Tips on Safe Wasp Nest Removal

Wasps around the home are a serious health concern and so learning how to get rid of wasp nests safely is important if you do your own pest control.

It is important to correctly identify the type of wasp you are dealing with, as this determines the best wasp nest treatment.

Paper wasp nests

There are several types of paper wasp found in Australia, the most common species found around homes being the Australian paper wasp, Polistes humilis.

Australian paper wasp nest
Small Australian paper wasp nest showing attachment stalk

They make their papery nests by chewing up wood and plant material and mixing it with saliva. The Australian paper wasp builds its nest in sheltered positions, often under the eaves of homes or in the garden under branches or large leaves. The nest will often have a single point of attachment from which the nest hangs. The nest has an open structure so you can see the individual cells that contain the larvae, with the adult wasps resting on top. Most nests are only small with 20-30 individuals, although large nests can form with 100-200 wasps.

It is relatively easy to eliminate paper wasp nests. Considering the necessary safety precautions (see safety tips below), use PestXpert Wasp Jet to spray a stream of insecticide directly onto the nest. A one or two second burst should be enough to cover the nest and the wasps, which will be killed in seconds. Once the wasps have been killed, the nest can be removed by simply knocking it down with a broom and placed in the garbage bin (wear thick gloves).

European wasp nests

European wasps produce very different types of nests and build their nests in very different locations. Their aggressive nature coupled with the fact that their nests can grow into giant wasp nests of over 100,000 individuals, means that safety comes first when dealing with European wasp nests.

European wasps are also paper wasps and build their nest out of chewed up wood and plant material, much like Australian paper wasps. However, the structure of these nests is very different. Although the queen starts her nest is a similar fashion, building nest cells on a stalk, as the nest grows the wasps also build a shroud around the nest which eventually completely covers the nest, only leaving a single entry / exit hole at the bottom.

Young European wasp nest without protective shroud
Young European wasp nest before the protective shroud has been built
European wasp nest on wall with protective shroud
Older European wasp nest with protective shroud in place (entrance hole at bottom)

One of the important points to note about European wasps is that although they do build their nests on the outside of buildings, in roof voids and on trees, about 80% of nests are actually built in hollows underground!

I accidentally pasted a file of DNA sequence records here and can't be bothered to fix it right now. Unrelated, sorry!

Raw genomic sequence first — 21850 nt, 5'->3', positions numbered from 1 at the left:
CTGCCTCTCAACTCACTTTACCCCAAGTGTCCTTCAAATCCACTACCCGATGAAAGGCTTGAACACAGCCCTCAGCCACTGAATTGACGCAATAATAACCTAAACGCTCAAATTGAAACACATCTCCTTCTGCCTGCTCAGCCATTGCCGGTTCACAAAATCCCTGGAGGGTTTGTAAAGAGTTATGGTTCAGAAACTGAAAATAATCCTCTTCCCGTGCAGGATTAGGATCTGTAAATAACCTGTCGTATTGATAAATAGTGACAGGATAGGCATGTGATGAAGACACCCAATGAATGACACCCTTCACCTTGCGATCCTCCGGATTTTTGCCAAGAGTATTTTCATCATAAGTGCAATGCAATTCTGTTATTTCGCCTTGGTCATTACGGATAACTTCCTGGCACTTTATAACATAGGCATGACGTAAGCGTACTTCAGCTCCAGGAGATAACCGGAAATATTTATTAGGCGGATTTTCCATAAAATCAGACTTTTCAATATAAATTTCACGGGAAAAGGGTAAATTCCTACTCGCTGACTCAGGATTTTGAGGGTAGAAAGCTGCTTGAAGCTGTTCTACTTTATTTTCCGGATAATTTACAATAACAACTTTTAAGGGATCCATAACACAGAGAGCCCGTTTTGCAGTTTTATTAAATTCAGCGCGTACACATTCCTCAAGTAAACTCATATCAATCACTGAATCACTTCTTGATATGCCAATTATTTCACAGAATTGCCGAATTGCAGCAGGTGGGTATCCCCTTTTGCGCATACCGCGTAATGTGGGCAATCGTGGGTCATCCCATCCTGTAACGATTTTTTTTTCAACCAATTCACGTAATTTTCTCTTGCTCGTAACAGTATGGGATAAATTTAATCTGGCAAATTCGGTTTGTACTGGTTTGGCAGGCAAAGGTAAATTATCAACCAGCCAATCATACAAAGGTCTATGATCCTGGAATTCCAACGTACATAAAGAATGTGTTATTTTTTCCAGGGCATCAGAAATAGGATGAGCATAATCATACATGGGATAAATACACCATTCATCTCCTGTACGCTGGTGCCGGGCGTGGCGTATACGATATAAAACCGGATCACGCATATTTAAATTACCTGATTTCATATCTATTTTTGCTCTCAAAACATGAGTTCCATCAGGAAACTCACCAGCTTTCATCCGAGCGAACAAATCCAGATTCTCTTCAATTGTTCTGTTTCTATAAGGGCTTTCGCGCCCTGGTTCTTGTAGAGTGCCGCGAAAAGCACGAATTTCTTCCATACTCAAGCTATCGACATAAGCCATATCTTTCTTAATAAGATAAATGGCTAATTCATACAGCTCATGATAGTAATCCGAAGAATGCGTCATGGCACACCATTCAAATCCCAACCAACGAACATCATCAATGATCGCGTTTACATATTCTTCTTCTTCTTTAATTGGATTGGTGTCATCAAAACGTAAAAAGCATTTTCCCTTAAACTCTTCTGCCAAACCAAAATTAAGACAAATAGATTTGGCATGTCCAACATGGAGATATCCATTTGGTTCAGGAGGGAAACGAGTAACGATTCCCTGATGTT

European wasp nest in ground
Many European wasp nests are built underground in raised banks

Young above ground European wasp nests, before the outer shroud has been completed, can be dealt with in much the same way as Australian paper wasp nests – a direct blast with PestXpert Wasp Jet. For larger nests when the shroud is complete or when the nest is in the ground, getting the insecticide through the small entry / exit hole becomes problematic. In such situations it is recommended that you contact the local council or professional pest controller as specialised equipment will be required, to safely remove the nest.

Mud dauber and Potter wasp nests

Mud dauber and potter wasps build their nests out of mud. Mud wasp nests are easy to deal with as they are solitary wasps. Simply wait for the female wasp to get back to the nest and spray it with insecticide. The mud wasp nest itself can be knocked down with a broom and any larva can be physically destroyed.

Mud dauber wasp nest
Mud dauber nest – each cell contains a caterpillar as food for a single wasp larva

How to stop wasp nests being built?

Spraying areas with a residual insecticide can be very effective at preventing wasps building nests. PestXpert Pro-Spray Outdoor Perimeter is a great option, preventing wasps building their nests for many months. Application may be necessary once or twice a year. After a wasp nest has been removed, it is also advisable to treat the area with a residual insecticide as other wasps are likely to be attracted to the same area.

Important safety tips:

Firstly, follow all instructions on the product label, especially any instructions around its use in electrical areas. Note: PestXpert Wasp Jet has a special low conductivity formulation to reduce risks around electrical equipment.

  • For protection against stings, make sure, thick long-sleeved shirts and trousers (or overalls are worn), along with sealed shoes and thick gloves.
  • For European wasps, also make sure all joins between clothing and gloves / shoes are sealed with tape.
  • A bee net is strongly recommended for all wasp treatments.
  • Don’t stand on a ladder to treat a wasp nest.
  • Ensure you have an escape path clear of obstructions to use after treatment if necessary.
  • Spray the nest at night when the wasps are back in the nest and generally more docile.
  • If you need to use a torch, make sure it has a red filter (insects cannot see red light).

More information on wasps.

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